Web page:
Go no further than Dolsot for authentic Korean food

April 30, 2013

By Megg Joosten

In a world of American-Asian food, it’s easy to get something sub par. But, Dolsot Korean Cuisine definitely has an authentic feel.

The recently opened restaurant is small and quiet. There was only one other family there that night, so we had the attention of both a waiter and waitress who were very observant of our needs.

Upon arrival, we were quickly seated and a young, Korean gentleman took the time to explain the menu. This was necessary, because 90 percent of the menu is in Korean, with little explanation in English.

There were appetizers, soups and main dishes, and we played it safe and went with chicken teriyaki and an appetizer. The appetizer, gogi mandu, was a steamed dumpling with pork inside. It came with a dipping sauce reminiscent of soy sauce, and was very good, although the dumpling was a little doughy.

The chicken teriyaki was nothing like fast food chicken teriyaki. It arrived in a thick, hot, stone bowl with a raw egg in the middle. There was rice on the bottom along with vegetables and chicken. Our waiter said it would continue cooking, so we stirred the egg in, and it did just that. The chicken was cooked when it arrived, and the bowl kept the meal warm the entirety of our visit.

The entrée was a little pricier ($15) but there was so much of it that we took enough home for a second meal each. There wasn’t a lot of chicken, which was a little disappointing, but there was plenty of rice, and it wasn’t spicy, which is important to someone who doesn’t like a lot of spice.

To my surprise, we were also served something called banchan, little dishes of food along with our meal. Our waiter explained what everything was, and said all the vegetables used are fresh and local; they definitely won points for sustainability.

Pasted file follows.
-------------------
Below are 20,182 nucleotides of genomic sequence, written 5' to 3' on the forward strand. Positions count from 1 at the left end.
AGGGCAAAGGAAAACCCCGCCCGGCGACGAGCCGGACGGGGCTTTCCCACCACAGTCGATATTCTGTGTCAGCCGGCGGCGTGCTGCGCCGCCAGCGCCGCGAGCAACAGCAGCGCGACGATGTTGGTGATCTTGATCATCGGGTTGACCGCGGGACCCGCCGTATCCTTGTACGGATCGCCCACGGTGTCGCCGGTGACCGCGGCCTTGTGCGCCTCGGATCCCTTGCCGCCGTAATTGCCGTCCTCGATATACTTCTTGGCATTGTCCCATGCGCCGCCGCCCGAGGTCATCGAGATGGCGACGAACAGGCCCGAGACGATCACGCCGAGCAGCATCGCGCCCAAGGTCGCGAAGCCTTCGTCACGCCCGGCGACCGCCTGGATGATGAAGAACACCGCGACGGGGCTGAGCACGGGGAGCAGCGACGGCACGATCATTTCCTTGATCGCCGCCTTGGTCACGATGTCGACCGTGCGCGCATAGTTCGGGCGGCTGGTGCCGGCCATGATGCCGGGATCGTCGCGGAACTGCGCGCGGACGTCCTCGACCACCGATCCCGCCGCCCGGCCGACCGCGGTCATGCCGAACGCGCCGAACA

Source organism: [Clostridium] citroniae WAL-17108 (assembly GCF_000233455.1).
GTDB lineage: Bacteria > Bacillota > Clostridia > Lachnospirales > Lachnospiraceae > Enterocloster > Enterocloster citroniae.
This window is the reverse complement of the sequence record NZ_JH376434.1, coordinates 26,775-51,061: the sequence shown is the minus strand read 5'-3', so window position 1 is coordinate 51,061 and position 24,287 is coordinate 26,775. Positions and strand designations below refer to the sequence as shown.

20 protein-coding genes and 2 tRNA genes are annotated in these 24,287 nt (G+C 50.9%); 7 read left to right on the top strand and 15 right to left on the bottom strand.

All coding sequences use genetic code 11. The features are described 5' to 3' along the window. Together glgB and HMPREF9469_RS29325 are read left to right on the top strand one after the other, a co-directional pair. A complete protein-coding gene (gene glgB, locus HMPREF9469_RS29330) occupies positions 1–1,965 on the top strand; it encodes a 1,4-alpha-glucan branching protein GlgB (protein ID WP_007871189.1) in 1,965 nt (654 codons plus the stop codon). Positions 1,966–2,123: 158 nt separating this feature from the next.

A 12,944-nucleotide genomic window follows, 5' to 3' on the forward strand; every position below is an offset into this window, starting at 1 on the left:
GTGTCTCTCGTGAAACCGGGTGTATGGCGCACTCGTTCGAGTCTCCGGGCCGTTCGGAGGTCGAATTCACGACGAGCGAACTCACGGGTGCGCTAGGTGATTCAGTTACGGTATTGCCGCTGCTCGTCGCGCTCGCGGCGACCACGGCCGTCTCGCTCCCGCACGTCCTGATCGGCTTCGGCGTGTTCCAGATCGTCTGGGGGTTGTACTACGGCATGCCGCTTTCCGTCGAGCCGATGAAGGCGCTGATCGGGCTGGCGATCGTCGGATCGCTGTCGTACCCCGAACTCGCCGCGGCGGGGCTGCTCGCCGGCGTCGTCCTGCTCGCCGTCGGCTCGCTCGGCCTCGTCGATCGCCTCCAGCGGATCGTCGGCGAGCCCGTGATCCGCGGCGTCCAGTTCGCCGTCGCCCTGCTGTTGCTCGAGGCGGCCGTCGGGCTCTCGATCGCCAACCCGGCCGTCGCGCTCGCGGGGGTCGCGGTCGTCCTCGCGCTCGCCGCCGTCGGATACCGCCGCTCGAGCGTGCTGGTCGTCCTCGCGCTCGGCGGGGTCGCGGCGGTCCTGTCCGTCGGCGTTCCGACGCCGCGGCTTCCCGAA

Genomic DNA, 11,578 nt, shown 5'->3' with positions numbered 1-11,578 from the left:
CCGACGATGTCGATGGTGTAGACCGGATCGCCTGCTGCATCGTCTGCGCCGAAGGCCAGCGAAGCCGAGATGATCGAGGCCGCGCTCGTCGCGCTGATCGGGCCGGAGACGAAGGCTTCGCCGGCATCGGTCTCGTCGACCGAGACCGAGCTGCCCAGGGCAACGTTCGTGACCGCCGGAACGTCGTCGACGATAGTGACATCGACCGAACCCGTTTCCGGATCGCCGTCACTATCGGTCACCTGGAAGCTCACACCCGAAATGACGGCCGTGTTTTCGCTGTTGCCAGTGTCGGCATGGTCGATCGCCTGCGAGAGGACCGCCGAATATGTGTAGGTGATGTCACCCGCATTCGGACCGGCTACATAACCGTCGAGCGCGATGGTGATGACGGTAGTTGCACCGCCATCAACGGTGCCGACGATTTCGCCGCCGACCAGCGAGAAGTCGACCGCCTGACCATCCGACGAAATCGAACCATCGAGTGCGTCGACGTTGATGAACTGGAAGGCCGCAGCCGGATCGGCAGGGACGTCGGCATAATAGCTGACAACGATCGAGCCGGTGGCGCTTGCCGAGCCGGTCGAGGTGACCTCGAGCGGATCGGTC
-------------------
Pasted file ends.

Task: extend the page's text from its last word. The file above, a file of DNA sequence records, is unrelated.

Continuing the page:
We were also served a simple soup that wasn’t anything extraordinary, but was good nonetheless. The banchan consisted of cold broccoli, a very small salad with a dressing that really packs a punch, kimchi (fermented cabbage seasoned with chili peppers and salt) and bean sprouts. The broccoli was nothing special and the salad dressing was too spicy for me, though my dining partner has tougher taste buds and enjoyed it. The cabbage was bland but decent, especially for someone who doesn’t like cabbage, and the bean sprouts were ordinary.

Between the appetizer at $8 and the dinner at $15 it may not seem like a budget-friendly place to eat, but with the amount of food served, it is a good bargain.

As we were leaving, our waiter said Korean food is typically very spicy, but I was glad to know there were milder options on the menu.

Although I could have easily made the chicken teriyaki myself at home, the dumplings were worth the trip. The banchan was unique and the soup good. It is worth another visit just to try something different. If you’re looking for a relaxed evening in a casual restaurant when you don’t want to cook, Dolsot is a great choice.

If you go
Dolsot Korean Cuisine
-317 N.W. Gilman Blvd.
-11 a.m. to 9 p.m. Monday through Sunday
-Appetizers: $6.95 to $14.95; soups: $8.95 to $12.95; entrées: $7.95 to $30


Restaurant reviews are a regular feature of The Issaquah Press. Reviewers visit restaurants unannounced and pay in full for their meals.


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One Response to “Go no further than Dolsot for authentic Korean food”

  1. tim f. on May 2nd, 2013 4:57 pm

    What you ate was chickeb dol sut bee bim bab. The spicy sauce goes in the stone pot, and koreans mix it all up. The side dishes are supposed to be plain.

    I find the dol sut bee bim bab to be great and very large. I lived in korea for a long time, so I’ve had a lot of it.

    Mon di gu is a nice dish. Home made mondu in a heaty soup, reasonable on the lunch menu. But watch out for the too busy time.

    Thanks for the interesting review, M.J.

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